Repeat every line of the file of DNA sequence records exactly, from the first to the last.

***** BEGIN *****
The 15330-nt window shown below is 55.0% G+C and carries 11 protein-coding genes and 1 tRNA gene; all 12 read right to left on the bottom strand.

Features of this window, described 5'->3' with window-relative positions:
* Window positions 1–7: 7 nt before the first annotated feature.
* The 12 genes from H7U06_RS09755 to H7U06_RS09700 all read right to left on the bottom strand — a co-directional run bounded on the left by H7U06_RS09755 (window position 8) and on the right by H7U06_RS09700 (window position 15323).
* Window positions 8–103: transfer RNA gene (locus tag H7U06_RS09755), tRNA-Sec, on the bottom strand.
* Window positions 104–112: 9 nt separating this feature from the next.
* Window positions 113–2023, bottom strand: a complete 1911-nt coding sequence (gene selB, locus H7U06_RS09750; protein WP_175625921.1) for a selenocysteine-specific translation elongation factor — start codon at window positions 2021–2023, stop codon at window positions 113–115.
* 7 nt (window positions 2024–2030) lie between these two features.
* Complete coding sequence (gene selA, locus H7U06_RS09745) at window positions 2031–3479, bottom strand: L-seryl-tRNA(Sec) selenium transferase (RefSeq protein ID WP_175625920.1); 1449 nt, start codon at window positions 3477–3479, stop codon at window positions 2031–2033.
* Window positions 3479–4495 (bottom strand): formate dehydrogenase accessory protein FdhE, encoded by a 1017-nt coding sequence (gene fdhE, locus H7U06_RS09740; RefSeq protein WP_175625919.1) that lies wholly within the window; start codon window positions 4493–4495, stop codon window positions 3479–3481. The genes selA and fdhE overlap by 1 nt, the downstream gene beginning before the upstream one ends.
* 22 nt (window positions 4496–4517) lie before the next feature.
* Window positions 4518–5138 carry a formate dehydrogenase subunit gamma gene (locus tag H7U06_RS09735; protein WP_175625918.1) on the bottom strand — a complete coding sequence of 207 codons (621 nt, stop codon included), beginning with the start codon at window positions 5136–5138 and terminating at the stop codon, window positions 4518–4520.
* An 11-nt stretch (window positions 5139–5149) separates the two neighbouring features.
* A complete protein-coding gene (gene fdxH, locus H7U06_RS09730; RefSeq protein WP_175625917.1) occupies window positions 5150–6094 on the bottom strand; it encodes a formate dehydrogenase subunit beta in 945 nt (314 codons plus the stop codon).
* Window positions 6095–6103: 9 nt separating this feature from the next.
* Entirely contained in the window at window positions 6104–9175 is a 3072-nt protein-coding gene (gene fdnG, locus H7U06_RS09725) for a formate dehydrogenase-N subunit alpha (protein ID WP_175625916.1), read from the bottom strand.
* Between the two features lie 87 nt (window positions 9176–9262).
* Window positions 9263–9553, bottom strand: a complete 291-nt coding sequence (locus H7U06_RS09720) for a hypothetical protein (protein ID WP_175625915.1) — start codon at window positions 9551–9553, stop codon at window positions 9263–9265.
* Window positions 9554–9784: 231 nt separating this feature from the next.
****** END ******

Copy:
The 15330-nt window shown below is 55.0% G+C and carries 11 protein-coding genes and 1 tRNA gene; all 12 read right to left on the bottom strand.

Features of this window, described 5'->3' with window-relative positions:
* Window positions 1–7: 7 nt before the first annotated feature.
* The 12 genes from H7U06_RS09755 to H7U06_RS09700 all read right to left on the bottom strand — a co-directional run bounded on the left by H7U06_RS09755 (window position 8) and on the right by H7U06_RS09700 (window position 15323).
* Window positions 8–103: transfer RNA gene (locus tag H7U06_RS09755), tRNA-Sec, on the bottom strand.
* Window positions 104–112: 9 nt separating this feature from the next.
* Window positions 113–2023, bottom strand: a complete 1911-nt coding sequence (gene selB, locus H7U06_RS09750; protein WP_175625921.1) for a selenocysteine-specific translation elongation factor — start codon at window positions 2021–2023, stop codon at window positions 113–115.
* 7 nt (window positions 2024–2030) lie between these two features.
* Complete coding sequence (gene selA, locus H7U06_RS09745) at window positions 2031–3479, bottom strand: L-seryl-tRNA(Sec) selenium transferase (RefSeq protein ID WP_175625920.1); 1449 nt, start codon at window positions 3477–3479, stop codon at window positions 2031–2033.
* Window positions 3479–4495 (bottom strand): formate dehydrogenase accessory protein FdhE, encoded by a 1017-nt coding sequence (gene fdhE, locus H7U06_RS09740; RefSeq protein WP_175625919.1) that lies wholly within the window; start codon window positions 4493–4495, stop codon window positions 3479–3481. The genes selA and fdhE overlap by 1 nt, the downstream gene beginning before the upstream one ends.
* 22 nt (window positions 4496–4517) lie before the next feature.
* Window positions 4518–5138 carry a formate dehydrogenase subunit gamma gene (locus tag H7U06_RS09735; protein WP_175625918.1) on the bottom strand — a complete coding sequence of 207 codons (621 nt, stop codon included), beginning with the start codon at window positions 5136–5138 and terminating at the stop codon, window positions 4518–4520.
* An 11-nt stretch (window positions 5139–5149) separates the two neighbouring features.
* A complete protein-coding gene (gene fdxH, locus H7U06_RS09730; RefSeq protein WP_175625917.1) occupies window positions 5150–6094 on the bottom strand; it encodes a formate dehydrogenase subunit beta in 945 nt (314 codons plus the stop codon).
* Window positions 6095–6103: 9 nt separating this feature from the next.
* Entirely contained in the window at window positions 6104–9175 is a 3072-nt protein-coding gene (gene fdnG, locus H7U06_RS09725) for a formate dehydrogenase-N subunit alpha (protein ID WP_175625916.1), read from the bottom strand.
* Between the two features lie 87 nt (window positions 9176–9262).
* Window positions 9263–9553, bottom strand: a complete 291-nt coding sequence (locus H7U06_RS09720) for a hypothetical protein (protein ID WP_175625915.1) — start codon at window positions 9551–9553, stop codon at window positions 9263–9265.
* Window positions 9554–9784: 231 nt separating this feature from the next.